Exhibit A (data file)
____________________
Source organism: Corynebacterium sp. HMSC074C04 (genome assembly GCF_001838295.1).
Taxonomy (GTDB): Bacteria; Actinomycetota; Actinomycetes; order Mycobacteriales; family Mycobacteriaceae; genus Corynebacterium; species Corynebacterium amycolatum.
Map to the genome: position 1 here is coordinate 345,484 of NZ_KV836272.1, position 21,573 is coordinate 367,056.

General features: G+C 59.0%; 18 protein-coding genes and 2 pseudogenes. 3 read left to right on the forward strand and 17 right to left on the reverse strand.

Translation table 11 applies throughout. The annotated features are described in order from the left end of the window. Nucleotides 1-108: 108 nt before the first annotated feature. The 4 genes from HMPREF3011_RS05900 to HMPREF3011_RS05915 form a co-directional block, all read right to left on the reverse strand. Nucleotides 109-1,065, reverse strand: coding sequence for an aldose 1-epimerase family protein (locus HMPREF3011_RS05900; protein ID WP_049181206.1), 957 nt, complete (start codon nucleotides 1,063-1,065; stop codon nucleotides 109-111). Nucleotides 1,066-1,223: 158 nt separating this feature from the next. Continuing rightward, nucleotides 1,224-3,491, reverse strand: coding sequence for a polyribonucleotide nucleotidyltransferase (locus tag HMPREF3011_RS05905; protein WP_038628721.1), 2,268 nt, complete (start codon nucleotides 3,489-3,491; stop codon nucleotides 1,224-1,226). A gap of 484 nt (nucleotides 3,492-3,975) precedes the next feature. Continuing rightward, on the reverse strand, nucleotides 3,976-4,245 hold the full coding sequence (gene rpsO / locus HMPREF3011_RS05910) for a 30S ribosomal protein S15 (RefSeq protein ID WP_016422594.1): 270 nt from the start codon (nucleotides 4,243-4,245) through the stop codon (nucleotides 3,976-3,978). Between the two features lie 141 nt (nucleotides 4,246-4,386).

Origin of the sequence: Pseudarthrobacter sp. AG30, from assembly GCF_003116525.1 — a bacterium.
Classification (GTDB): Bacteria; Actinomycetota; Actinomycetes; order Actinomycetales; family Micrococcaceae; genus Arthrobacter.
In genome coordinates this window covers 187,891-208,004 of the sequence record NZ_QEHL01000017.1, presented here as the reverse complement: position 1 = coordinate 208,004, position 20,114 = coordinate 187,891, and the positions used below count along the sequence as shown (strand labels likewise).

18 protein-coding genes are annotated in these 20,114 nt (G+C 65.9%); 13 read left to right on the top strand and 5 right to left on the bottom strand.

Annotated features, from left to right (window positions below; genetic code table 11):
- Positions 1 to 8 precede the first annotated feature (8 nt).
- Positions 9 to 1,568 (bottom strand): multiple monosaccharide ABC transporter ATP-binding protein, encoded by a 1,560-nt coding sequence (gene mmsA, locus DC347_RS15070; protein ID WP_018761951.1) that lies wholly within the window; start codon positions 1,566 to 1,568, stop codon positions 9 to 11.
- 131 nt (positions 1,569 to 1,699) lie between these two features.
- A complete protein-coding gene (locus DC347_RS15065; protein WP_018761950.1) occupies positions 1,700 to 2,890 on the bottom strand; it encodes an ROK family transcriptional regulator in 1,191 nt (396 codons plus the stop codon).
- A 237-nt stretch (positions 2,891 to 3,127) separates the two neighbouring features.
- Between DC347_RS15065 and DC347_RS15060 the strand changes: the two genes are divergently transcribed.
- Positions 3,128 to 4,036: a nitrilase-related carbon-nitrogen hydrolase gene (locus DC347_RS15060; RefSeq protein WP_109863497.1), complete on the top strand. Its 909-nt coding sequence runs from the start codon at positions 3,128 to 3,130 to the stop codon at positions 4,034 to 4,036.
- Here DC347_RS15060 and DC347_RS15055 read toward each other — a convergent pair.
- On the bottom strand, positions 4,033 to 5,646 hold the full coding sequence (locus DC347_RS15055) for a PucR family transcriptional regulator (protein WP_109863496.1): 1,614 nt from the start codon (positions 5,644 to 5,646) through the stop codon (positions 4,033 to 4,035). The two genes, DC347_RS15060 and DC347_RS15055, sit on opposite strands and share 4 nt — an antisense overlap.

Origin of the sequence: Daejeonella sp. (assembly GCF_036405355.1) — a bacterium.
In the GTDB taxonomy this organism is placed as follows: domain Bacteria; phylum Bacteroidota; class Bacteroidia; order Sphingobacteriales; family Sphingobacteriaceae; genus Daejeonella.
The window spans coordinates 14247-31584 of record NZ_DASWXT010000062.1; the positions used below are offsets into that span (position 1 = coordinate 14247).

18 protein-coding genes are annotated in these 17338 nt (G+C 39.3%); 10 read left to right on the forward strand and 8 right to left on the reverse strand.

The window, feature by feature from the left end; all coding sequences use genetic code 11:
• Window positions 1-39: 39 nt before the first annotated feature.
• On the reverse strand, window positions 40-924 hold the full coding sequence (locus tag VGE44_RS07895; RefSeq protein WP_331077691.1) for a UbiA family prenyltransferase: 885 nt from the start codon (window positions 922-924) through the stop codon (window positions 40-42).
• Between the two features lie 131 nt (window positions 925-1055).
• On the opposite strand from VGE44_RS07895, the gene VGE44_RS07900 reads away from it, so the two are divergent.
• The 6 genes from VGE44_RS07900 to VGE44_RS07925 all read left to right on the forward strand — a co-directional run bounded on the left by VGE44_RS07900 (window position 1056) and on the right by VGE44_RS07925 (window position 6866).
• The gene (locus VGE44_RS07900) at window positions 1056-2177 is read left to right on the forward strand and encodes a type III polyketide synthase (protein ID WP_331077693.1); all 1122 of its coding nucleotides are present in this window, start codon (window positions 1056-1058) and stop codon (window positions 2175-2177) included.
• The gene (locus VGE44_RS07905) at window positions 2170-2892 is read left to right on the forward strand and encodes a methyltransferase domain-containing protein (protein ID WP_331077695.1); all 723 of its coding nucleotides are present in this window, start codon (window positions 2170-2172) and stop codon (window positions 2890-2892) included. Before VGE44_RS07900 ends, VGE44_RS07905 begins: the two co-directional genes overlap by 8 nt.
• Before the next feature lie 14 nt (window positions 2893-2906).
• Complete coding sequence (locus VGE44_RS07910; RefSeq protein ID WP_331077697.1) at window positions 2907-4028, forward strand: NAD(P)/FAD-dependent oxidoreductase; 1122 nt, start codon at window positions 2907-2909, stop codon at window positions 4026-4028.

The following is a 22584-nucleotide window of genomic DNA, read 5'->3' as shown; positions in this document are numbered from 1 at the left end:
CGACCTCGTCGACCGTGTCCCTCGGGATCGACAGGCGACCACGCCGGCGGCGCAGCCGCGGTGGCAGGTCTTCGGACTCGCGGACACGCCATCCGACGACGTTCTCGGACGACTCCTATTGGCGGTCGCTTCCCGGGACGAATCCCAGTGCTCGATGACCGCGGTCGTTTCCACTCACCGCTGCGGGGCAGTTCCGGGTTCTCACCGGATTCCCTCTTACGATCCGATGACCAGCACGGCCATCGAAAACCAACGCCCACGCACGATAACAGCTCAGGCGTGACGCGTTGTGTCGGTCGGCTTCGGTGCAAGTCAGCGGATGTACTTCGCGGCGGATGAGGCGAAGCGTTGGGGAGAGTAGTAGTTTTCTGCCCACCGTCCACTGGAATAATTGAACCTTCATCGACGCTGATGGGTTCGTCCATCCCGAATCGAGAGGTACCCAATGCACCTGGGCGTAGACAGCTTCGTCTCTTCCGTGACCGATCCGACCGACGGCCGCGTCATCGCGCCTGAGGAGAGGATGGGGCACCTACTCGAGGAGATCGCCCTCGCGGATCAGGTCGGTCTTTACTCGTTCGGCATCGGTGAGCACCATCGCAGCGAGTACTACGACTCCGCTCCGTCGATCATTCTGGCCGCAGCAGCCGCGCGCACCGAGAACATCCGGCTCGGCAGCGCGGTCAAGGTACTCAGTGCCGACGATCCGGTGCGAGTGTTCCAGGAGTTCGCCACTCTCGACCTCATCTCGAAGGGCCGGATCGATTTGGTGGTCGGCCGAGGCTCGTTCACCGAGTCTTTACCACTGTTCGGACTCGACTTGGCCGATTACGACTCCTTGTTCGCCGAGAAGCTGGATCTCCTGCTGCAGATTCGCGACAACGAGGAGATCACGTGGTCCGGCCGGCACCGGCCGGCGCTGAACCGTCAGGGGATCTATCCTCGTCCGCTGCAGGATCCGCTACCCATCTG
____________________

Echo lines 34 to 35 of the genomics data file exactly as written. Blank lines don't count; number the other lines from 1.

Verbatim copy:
The following is a 22584-nucleotide window of genomic DNA, read 5'->3' as shown; positions in this document are numbered from 1 at the left end:
CGACCTCGTCGACCGTGTCCCTCGGGATCGACAGGCGACCACGCCGGCGGCGCAGCCGCGGTGGCAGGTCTTCGGACTCGCGGACACGCCATCCGACGACGTTCTCGGACGACTCCTATTGGCGGTCGCTTCCCGGGACGAATCCCAGTGCTCGATGACCGCGGTCGTTTCCACTCACCGCTGCGGGGCAGTTCCGGGTTCTCACCGGATTCCCTCTTACGATCCGATGACCAGCACGGCCATCGAAAACCAACGCCCACGCACGATAACAGCTCAGGCGTGACGCGTTGTGTCGGTCGGCTTCGGTGCAAGTCAGCGGATGTACTTCGCGGCGGATGAGGCGAAGCGTTGGGGAGAGTAGTAGTTTTCTGCCCACCGTCCACTGGAATAATTGAACCTTCATCGACGCTGATGGGTTCGTCCATCCCGAATCGAGAGGTACCCAATGCACCTGGGCGTAGACAGCTTCGTCTCTTCCGTGACCGATCCGACCGACGGCCGCGTCATCGCGCCTGAGGAGAGGATGGGGCACCTACTCGAGGAGATCGCCCTCGCGGATCAGGTCGGTCTTTACTCGTTCGGCATCGGTGAGCACCATCGCAGCGAGTACTACGACTCCGCTCCGTCGATCATTCTGGCCGCAGCAGCCGCGCGCACCGAGAACATCCGGCTCGGCAGCGCGGTCAAGGTACTCAGTGCCGACGATCCGGTGCGAGTGTTCCAGGAGTTCGCCACTCTCGACCTCATCTCGAAGGGCCGGATCGATTTGGTGGTCGGCCGAGGCTCGTTCACCGAGTCTTTACCACTGTTCGGACTCGACTTGGCCGATTACGACTCCTTGTTCGCCGAGAAGCTGGATCTCCTGCTGCAGATTCGCGACAACGAGGAGATCACGTGGTCCGGCCGGCACCGGCCGGCGCTGAACCGTCAGGGGATCTATCCTCGTCCGCTGCAGGATCCGCTACCCATCTG